Where should boards and management begin? First, they need to understand what their starting point is. Climate priorities must be decided upon and integrated into the company’s strategy, with baseline data measured, long-term targets set and interim climate goals clearly defined. The following graph offers a step-by-step guide on embedding climate priorities in executive compensation, extracted from the 2023 addendum of WTW’s Executive Compensation Guidebook for Climate Transition, produced in partnership with the Climate Governance Initiative.

guide on embedding climate priorities in executive compensation

Source: Executive Compensation Guidebook for Climate Transition - 2023 Addendum, WTW

The guidebook also offers companies guiding principles for selecting and implementing climate-related metrics. These include ensuring that the metrics are material to long-term value creation and risk mitigation for the business, can be easily and reliably measured, are comparable with industry standards and can be used to provide clarity, transparency and consistency towards the company’s climate progress.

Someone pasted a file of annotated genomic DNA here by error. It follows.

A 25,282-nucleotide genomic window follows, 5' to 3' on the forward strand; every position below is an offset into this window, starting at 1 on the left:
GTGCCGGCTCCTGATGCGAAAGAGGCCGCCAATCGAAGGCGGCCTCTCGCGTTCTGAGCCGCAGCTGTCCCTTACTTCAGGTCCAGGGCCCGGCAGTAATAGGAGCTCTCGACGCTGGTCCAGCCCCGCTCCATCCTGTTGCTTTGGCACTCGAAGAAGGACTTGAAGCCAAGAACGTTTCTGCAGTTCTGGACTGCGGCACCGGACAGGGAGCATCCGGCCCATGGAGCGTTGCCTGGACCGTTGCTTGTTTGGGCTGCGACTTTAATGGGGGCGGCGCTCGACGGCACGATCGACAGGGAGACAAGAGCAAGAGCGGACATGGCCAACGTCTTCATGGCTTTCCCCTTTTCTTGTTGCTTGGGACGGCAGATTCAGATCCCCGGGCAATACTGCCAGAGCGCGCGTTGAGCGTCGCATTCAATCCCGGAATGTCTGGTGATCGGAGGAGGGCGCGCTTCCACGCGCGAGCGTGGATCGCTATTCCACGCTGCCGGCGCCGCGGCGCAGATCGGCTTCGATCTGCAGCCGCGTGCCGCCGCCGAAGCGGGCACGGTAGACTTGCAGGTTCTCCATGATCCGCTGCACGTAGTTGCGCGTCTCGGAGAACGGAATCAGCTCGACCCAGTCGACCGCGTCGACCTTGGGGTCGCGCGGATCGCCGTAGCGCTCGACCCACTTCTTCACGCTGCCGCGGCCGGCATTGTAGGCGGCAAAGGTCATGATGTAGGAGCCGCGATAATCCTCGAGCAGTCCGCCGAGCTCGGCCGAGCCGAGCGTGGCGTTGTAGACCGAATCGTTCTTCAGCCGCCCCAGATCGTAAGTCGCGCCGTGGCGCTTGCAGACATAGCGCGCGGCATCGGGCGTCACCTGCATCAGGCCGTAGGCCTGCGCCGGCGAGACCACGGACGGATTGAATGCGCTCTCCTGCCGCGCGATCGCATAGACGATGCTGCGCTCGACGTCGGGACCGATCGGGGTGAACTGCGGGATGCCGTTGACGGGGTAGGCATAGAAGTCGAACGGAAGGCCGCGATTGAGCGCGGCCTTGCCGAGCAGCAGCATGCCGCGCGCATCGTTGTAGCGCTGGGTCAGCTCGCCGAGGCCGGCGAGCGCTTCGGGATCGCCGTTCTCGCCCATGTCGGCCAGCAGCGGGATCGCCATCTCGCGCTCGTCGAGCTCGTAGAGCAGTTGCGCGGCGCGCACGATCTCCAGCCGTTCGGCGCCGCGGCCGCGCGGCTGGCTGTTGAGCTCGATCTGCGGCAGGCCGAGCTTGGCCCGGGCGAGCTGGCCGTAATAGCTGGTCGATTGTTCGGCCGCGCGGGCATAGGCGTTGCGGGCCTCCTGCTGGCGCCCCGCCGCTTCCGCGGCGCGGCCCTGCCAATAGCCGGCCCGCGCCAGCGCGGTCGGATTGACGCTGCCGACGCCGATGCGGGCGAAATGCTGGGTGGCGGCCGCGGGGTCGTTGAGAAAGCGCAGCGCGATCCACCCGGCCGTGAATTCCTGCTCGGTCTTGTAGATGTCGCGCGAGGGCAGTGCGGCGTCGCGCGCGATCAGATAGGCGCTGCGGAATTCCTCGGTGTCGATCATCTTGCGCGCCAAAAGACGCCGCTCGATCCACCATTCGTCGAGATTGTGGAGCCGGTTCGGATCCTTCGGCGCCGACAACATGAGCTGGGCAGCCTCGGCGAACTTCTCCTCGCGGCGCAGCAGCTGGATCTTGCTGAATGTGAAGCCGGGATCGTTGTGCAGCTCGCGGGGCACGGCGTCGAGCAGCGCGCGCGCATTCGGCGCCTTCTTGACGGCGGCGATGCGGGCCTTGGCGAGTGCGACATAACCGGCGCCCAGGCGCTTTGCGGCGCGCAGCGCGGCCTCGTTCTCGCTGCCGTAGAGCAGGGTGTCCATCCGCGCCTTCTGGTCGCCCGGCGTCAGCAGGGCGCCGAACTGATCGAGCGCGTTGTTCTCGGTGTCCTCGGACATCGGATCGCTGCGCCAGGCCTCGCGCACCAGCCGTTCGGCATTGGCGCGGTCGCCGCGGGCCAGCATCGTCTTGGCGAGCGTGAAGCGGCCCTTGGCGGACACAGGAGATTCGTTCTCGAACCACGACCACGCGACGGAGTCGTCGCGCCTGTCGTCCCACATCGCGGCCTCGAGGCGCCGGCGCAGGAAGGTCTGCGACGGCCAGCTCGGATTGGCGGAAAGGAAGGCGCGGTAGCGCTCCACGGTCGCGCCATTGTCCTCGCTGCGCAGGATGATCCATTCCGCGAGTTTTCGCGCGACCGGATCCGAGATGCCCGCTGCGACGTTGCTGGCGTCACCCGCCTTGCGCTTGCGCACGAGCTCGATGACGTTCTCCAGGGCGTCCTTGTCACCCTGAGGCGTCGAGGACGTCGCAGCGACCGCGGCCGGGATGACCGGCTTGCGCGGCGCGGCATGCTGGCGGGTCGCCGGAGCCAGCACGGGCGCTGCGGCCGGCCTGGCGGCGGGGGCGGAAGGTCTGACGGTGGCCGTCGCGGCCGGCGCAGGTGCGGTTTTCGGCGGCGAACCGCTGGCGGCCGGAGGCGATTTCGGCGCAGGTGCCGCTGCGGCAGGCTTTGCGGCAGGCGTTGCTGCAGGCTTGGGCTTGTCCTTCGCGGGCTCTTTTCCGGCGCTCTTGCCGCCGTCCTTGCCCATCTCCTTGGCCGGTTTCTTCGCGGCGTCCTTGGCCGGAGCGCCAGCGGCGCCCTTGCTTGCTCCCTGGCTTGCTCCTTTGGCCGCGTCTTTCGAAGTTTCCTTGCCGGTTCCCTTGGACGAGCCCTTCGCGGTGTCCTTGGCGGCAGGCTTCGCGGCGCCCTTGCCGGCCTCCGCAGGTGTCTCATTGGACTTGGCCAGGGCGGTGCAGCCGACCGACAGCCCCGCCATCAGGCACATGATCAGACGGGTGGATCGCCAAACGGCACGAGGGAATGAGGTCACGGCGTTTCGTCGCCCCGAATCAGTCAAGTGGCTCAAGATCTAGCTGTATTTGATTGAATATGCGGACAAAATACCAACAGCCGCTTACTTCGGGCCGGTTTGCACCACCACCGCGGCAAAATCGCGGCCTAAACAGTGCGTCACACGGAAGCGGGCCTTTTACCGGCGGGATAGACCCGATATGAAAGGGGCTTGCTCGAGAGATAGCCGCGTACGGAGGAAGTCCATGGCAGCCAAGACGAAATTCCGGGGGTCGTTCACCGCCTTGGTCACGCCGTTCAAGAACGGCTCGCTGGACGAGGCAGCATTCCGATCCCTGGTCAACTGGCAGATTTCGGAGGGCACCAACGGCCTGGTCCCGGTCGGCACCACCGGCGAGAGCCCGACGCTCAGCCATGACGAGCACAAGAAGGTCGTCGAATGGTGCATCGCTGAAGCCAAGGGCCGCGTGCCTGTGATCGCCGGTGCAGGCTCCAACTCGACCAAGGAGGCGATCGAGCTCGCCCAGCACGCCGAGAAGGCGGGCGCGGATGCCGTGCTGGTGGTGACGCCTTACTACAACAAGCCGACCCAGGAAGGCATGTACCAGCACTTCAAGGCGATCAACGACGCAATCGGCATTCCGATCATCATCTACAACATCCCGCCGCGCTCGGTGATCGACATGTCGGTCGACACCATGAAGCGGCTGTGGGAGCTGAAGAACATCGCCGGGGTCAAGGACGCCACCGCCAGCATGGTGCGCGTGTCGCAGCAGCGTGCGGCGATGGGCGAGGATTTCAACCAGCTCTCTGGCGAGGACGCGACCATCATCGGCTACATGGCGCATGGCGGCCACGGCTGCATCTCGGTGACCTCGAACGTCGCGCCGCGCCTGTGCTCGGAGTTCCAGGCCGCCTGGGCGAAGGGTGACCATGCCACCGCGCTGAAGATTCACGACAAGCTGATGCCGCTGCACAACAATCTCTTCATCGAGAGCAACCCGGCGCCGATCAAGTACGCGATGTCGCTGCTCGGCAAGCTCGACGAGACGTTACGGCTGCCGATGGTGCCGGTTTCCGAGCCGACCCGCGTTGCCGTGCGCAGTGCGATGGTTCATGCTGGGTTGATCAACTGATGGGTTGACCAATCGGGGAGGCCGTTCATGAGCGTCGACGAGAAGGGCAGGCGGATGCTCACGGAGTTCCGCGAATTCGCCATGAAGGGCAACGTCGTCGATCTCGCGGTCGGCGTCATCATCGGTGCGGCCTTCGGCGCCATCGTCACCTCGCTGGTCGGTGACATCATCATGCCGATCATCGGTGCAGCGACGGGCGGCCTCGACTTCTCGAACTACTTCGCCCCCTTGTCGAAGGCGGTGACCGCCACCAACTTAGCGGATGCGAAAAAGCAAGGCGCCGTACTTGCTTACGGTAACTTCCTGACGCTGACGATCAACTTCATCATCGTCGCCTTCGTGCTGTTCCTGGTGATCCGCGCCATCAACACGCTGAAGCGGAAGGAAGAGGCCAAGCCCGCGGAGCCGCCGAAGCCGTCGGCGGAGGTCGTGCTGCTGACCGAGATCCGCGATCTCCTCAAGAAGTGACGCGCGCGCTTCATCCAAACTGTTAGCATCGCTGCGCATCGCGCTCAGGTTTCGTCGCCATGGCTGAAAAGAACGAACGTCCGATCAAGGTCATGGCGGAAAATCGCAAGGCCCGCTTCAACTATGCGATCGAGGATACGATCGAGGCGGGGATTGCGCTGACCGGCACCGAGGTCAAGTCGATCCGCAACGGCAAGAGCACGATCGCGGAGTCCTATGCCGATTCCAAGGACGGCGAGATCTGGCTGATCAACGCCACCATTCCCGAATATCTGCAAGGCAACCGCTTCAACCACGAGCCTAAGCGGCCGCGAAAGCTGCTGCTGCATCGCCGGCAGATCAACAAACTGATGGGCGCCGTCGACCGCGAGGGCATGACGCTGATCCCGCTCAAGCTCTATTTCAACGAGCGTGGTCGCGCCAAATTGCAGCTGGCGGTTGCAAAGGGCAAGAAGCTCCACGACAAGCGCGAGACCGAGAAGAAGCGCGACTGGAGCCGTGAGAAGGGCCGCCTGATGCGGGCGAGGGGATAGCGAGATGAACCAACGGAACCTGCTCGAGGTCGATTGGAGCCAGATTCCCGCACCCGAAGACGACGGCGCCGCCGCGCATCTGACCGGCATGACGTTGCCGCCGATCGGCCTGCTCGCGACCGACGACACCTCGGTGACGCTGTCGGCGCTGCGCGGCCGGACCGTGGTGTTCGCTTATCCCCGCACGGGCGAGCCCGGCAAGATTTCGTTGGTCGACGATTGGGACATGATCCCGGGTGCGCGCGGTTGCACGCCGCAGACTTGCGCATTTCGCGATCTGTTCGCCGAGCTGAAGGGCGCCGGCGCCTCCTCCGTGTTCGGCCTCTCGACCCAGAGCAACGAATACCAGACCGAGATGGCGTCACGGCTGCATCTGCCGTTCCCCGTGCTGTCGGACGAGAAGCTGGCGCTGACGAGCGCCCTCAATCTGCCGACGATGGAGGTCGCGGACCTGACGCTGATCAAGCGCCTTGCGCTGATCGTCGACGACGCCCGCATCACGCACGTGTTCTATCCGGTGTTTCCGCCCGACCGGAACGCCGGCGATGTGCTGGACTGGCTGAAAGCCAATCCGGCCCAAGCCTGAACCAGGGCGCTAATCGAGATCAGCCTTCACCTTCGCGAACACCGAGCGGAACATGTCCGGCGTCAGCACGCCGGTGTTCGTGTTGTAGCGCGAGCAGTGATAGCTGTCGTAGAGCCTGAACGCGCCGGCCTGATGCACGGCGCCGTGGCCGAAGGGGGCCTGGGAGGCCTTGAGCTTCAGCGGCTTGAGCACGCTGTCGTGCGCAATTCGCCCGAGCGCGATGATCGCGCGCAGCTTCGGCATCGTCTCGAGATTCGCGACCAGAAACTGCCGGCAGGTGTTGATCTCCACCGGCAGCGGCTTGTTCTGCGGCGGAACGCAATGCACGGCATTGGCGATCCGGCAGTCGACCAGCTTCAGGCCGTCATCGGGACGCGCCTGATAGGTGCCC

Having measurable standards is essential in ensuring that progress towards climate goals can be tracked. The more rigorous the measurement system, the more effective incentive schemes can be designed, as underscored by Nicholas Allen, the Chairman of real estate and asset manager Link Asset Management and Independent Non-Executive Director at both Hong Kong Exchanges and Clearing, as well as energy firm CLP Holdings. This resonates with WTW’s guidebook, which advocates for a rigorous approach toward climate metrics. Such metrics should not only be consistently measured and tested by management, but also subject to comprehensive review and vetting by the board, so that they meet assurance standards and withstand external scrutiny, and prove to be material to the business to be of value to investors and stakeholders.

Incentive schemes should also account for companies outperforming or achieving climate-related targets faster than expected, said Angeles Garcia-Poveda, Independent Chair of the Board at French electronics company Legrand, and Advisory Board Member of Climate Governance Initiative. Oftentimes, schemes are designed with underperformance rather than overperformance in mind, she pointed out, a system that would hinder the ability to recognise and reward executives who go beyond the bare minimum to achieve climate targets. We are seeing progressive companies incorporating time as a multiplier in their incentive plans; with upward or downward adjustments to payments if climate goals are achieved ahead of schedule or delayed, respectively.